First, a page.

For the first time, ambient temperature in this part of Australia has been measured at just below 50 degrees above zero C. That is 122 degrees F. Hot.
This is near Shark Bay, which is already hot. So hot, normally, that the bay has a very high evaporation rate, causing the water to be very saline, too saline for snails to live, and thus, this is one of the only places in the world where you can find stromalites. This is also where the dolphins showed up one day to play with the humans, and continued to do this regularly. It became an important dolphin study site for that. Oh, and there are sharks. But I digress. The climate news from the area:
“It looks like we might get some 49s but with the observational network pretty sparse out there, it’s probably unlikely that we’ll actually observe a 50,” Mr Hicks said
Current modelling suggests the heat will linger in the region, extending the area of potential 50-degree condition to the Pilbara by Friday.
“The longer the air sits over the land, the more it heats up,” Mr Hicks said. “It just sits there and just bakes … Those poor buggers living out there tend to swelter for quite a few days in a row.”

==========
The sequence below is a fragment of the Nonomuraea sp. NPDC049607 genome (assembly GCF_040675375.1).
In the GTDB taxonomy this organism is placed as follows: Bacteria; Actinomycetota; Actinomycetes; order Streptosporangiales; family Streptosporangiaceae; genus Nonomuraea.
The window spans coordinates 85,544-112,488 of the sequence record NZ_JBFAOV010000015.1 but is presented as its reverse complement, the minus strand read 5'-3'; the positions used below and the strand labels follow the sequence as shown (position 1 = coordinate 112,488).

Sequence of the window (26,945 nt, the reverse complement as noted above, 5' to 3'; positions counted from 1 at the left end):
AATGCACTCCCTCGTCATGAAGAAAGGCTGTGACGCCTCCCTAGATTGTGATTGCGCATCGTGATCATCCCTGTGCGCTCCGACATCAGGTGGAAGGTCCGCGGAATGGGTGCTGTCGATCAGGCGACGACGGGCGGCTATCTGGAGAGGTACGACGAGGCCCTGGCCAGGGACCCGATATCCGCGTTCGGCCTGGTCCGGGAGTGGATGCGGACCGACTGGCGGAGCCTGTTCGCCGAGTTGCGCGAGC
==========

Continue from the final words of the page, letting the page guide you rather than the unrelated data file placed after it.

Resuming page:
Australia has recorded just three days of 50-degree heat since instruments were standardised nationally with the bureau’s formation in 1910. The most recent was on February 20, 1998, when the mercury hit 50.5 degrees in the Pilbara town of Mardie.
The bureau sparked international interest two years ago when it updated its weather charts to add temperature coding for both 50-52 degrees and 52-54 degrees.
Heat records are expected to continue to tumble as global warming pushes up background conditions, climate experts say.
But there is some good news.
A possible category-one cyclone forming off the Kimberley coast will help break up that region’s extreme heat if it pushes moisture and clouds into the Pilbara, Mr Duke said.